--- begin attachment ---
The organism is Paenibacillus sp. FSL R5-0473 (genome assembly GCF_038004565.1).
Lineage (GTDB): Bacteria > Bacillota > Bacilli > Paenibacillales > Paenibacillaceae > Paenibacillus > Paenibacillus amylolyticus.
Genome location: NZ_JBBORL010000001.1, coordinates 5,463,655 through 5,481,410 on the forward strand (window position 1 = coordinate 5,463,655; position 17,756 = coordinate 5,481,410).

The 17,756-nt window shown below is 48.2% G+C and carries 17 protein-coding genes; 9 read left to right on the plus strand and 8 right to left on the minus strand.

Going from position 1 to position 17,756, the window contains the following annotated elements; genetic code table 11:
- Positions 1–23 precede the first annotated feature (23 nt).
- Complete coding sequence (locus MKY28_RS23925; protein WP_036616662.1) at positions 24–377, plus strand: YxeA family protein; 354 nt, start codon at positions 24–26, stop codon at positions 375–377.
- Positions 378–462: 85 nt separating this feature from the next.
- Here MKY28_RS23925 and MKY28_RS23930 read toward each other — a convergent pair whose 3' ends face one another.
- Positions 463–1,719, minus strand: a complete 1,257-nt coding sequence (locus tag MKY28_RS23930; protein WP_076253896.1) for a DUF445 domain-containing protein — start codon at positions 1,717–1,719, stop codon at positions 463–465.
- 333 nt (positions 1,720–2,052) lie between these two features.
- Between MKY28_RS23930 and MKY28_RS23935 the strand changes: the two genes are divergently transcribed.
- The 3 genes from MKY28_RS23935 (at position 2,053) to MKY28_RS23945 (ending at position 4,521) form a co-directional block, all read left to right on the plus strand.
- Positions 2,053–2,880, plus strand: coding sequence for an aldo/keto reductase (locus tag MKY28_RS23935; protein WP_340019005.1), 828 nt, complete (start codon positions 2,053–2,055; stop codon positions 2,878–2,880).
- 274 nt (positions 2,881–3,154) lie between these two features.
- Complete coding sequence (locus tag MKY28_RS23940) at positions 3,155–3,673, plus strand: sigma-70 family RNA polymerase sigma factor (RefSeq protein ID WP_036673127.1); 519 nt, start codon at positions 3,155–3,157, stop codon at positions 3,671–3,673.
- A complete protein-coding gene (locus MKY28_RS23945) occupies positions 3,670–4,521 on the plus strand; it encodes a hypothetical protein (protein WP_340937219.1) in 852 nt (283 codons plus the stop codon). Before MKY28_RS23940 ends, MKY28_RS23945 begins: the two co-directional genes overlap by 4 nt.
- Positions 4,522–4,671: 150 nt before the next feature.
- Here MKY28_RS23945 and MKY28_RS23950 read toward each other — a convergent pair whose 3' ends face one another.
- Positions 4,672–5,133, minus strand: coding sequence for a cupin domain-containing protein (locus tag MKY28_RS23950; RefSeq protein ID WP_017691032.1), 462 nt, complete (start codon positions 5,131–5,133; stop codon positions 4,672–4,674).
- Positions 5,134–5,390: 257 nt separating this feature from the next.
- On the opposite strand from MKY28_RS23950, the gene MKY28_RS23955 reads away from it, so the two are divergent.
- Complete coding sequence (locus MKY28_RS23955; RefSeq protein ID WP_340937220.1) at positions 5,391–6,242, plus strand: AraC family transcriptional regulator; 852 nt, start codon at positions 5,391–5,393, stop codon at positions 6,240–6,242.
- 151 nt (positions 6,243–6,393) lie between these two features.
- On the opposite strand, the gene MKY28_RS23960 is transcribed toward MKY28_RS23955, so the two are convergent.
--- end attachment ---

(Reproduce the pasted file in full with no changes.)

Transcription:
The organism is Paenibacillus sp. FSL R5-0473 (genome assembly GCF_038004565.1).
Lineage (GTDB): Bacteria > Bacillota > Bacilli > Paenibacillales > Paenibacillaceae > Paenibacillus > Paenibacillus amylolyticus.
Genome location: NZ_JBBORL010000001.1, coordinates 5,463,655 through 5,481,410 on the forward strand (window position 1 = coordinate 5,463,655; position 17,756 = coordinate 5,481,410).

The 17,756-nt window shown below is 48.2% G+C and carries 17 protein-coding genes; 9 read left to right on the plus strand and 8 right to left on the minus strand.

Going from position 1 to position 17,756, the window contains the following annotated elements; genetic code table 11:
- Positions 1–23 precede the first annotated feature (23 nt).
- Complete coding sequence (locus MKY28_RS23925; protein WP_036616662.1) at positions 24–377, plus strand: YxeA family protein; 354 nt, start codon at positions 24–26, stop codon at positions 375–377.
- Positions 378–462: 85 nt separating this feature from the next.
- Here MKY28_RS23925 and MKY28_RS23930 read toward each other — a convergent pair whose 3' ends face one another.
- Positions 463–1,719, minus strand: a complete 1,257-nt coding sequence (locus tag MKY28_RS23930; protein WP_076253896.1) for a DUF445 domain-containing protein — start codon at positions 1,717–1,719, stop codon at positions 463–465.
- 333 nt (positions 1,720–2,052) lie between these two features.
- Between MKY28_RS23930 and MKY28_RS23935 the strand changes: the two genes are divergently transcribed.
- The 3 genes from MKY28_RS23935 (at position 2,053) to MKY28_RS23945 (ending at position 4,521) form a co-directional block, all read left to right on the plus strand.
- Positions 2,053–2,880, plus strand: coding sequence for an aldo/keto reductase (locus tag MKY28_RS23935; protein WP_340019005.1), 828 nt, complete (start codon positions 2,053–2,055; stop codon positions 2,878–2,880).
- 274 nt (positions 2,881–3,154) lie between these two features.
- Complete coding sequence (locus tag MKY28_RS23940) at positions 3,155–3,673, plus strand: sigma-70 family RNA polymerase sigma factor (RefSeq protein ID WP_036673127.1); 519 nt, start codon at positions 3,155–3,157, stop codon at positions 3,671–3,673.
- A complete protein-coding gene (locus MKY28_RS23945) occupies positions 3,670–4,521 on the plus strand; it encodes a hypothetical protein (protein WP_340937219.1) in 852 nt (283 codons plus the stop codon). Before MKY28_RS23940 ends, MKY28_RS23945 begins: the two co-directional genes overlap by 4 nt.
- Positions 4,522–4,671: 150 nt before the next feature.
- Here MKY28_RS23945 and MKY28_RS23950 read toward each other — a convergent pair whose 3' ends face one another.
- Positions 4,672–5,133, minus strand: coding sequence for a cupin domain-containing protein (locus tag MKY28_RS23950; RefSeq protein ID WP_017691032.1), 462 nt, complete (start codon positions 5,131–5,133; stop codon positions 4,672–4,674).
- Positions 5,134–5,390: 257 nt separating this feature from the next.
- On the opposite strand from MKY28_RS23950, the gene MKY28_RS23955 reads away from it, so the two are divergent.
- Complete coding sequence (locus MKY28_RS23955; RefSeq protein ID WP_340937220.1) at positions 5,391–6,242, plus strand: AraC family transcriptional regulator; 852 nt, start codon at positions 5,391–5,393, stop codon at positions 6,240–6,242.
- 151 nt (positions 6,243–6,393) lie between these two features.
- On the opposite strand, the gene MKY28_RS23960 is transcribed toward MKY28_RS23955, so the two are convergent.